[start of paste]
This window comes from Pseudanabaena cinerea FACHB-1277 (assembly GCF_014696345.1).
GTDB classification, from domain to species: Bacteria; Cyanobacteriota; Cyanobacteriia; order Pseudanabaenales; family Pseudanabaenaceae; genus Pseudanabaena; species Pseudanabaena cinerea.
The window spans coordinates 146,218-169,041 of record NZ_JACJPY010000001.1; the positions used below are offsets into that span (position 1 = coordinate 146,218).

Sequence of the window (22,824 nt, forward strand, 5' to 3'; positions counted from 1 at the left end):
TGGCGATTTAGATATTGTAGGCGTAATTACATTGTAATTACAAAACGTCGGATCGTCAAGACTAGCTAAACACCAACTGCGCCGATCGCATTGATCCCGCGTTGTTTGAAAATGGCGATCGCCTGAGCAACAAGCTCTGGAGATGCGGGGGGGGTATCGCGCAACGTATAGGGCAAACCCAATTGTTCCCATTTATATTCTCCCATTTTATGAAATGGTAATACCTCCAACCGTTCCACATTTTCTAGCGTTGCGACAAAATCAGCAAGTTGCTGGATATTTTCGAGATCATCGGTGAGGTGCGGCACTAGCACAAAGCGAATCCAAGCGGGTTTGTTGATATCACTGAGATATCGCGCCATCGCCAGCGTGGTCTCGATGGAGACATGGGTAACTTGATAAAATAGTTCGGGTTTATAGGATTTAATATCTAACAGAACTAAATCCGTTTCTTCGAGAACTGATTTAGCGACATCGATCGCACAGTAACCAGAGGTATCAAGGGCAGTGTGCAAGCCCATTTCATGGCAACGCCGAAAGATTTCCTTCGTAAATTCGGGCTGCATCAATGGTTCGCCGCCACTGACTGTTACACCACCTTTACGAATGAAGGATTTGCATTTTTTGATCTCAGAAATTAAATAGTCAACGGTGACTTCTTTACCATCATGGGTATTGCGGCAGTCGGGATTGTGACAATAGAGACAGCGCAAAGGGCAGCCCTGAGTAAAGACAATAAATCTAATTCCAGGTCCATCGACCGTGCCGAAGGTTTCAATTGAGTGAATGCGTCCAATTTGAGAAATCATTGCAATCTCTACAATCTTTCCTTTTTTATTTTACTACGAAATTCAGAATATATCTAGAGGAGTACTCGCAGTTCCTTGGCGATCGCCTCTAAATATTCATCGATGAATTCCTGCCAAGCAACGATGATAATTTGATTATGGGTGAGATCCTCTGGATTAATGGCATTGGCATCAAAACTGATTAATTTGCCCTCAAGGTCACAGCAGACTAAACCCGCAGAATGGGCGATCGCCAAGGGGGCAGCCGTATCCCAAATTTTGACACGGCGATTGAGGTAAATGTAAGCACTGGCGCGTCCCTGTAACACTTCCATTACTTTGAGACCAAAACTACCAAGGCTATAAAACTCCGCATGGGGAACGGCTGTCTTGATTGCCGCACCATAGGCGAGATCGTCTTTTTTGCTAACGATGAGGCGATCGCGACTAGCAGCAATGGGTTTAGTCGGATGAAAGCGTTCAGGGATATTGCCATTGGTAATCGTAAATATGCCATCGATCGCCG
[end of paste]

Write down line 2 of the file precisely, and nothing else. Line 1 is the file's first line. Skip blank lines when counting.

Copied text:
GTDB classification, from domain to species: Bacteria; Cyanobacteriota; Cyanobacteriia; order Pseudanabaenales; family Pseudanabaenaceae; genus Pseudanabaena; species Pseudanabaena cinerea.